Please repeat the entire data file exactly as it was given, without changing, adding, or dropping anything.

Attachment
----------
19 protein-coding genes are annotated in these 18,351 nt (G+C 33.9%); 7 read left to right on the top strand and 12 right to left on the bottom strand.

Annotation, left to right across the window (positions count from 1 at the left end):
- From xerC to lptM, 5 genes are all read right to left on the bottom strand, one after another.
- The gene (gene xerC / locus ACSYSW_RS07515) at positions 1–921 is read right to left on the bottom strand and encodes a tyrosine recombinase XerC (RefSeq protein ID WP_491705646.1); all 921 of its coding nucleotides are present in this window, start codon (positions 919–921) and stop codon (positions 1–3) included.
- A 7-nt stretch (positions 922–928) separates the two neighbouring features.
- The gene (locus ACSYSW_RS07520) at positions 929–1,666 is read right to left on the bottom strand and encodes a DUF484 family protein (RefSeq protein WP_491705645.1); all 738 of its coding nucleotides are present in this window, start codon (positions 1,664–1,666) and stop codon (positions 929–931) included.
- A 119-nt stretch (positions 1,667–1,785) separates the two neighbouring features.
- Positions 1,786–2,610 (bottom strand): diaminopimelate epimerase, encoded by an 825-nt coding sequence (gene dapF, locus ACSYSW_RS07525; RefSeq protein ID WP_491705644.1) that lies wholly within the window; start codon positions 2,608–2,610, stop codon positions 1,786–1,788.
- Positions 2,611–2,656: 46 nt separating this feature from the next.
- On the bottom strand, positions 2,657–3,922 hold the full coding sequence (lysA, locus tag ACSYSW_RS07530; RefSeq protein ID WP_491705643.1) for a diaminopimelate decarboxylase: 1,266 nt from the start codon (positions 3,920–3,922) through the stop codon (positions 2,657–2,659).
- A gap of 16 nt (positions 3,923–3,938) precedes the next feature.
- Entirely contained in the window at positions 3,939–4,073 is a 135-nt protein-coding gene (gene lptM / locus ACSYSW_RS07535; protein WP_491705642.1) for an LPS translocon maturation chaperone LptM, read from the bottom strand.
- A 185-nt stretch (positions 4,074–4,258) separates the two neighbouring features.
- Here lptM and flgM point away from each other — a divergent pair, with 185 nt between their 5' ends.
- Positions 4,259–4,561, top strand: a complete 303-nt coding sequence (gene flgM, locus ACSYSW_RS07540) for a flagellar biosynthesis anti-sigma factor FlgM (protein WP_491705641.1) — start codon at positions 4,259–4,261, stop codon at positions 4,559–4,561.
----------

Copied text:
19 protein-coding genes are annotated in these 18,351 nt (G+C 33.9%); 7 read left to right on the top strand and 12 right to left on the bottom strand.

Annotation, left to right across the window (positions count from 1 at the left end):
- From xerC to lptM, 5 genes are all read right to left on the bottom strand, one after another.
- The gene (gene xerC / locus ACSYSW_RS07515) at positions 1–921 is read right to left on the bottom strand and encodes a tyrosine recombinase XerC (RefSeq protein ID WP_491705646.1); all 921 of its coding nucleotides are present in this window, start codon (positions 919–921) and stop codon (positions 1–3) included.
- A 7-nt stretch (positions 922–928) separates the two neighbouring features.
- The gene (locus ACSYSW_RS07520) at positions 929–1,666 is read right to left on the bottom strand and encodes a DUF484 family protein (RefSeq protein WP_491705645.1); all 738 of its coding nucleotides are present in this window, start codon (positions 1,664–1,666) and stop codon (positions 929–931) included.
- A 119-nt stretch (positions 1,667–1,785) separates the two neighbouring features.
- Positions 1,786–2,610 (bottom strand): diaminopimelate epimerase, encoded by an 825-nt coding sequence (gene dapF, locus ACSYSW_RS07525; RefSeq protein ID WP_491705644.1) that lies wholly within the window; start codon positions 2,608–2,610, stop codon positions 1,786–1,788.
- Positions 2,611–2,656: 46 nt separating this feature from the next.
- On the bottom strand, positions 2,657–3,922 hold the full coding sequence (lysA, locus tag ACSYSW_RS07530; RefSeq protein ID WP_491705643.1) for a diaminopimelate decarboxylase: 1,266 nt from the start codon (positions 3,920–3,922) through the stop codon (positions 2,657–2,659).
- A gap of 16 nt (positions 3,923–3,938) precedes the next feature.
- Entirely contained in the window at positions 3,939–4,073 is a 135-nt protein-coding gene (gene lptM / locus ACSYSW_RS07535; protein WP_491705642.1) for an LPS translocon maturation chaperone LptM, read from the bottom strand.
- A 185-nt stretch (positions 4,074–4,258) separates the two neighbouring features.
- Here lptM and flgM point away from each other — a divergent pair, with 185 nt between their 5' ends.
- Positions 4,259–4,561, top strand: a complete 303-nt coding sequence (gene flgM, locus ACSYSW_RS07540) for a flagellar biosynthesis anti-sigma factor FlgM (protein WP_491705641.1) — start codon at positions 4,259–4,261, stop codon at positions 4,559–4,561.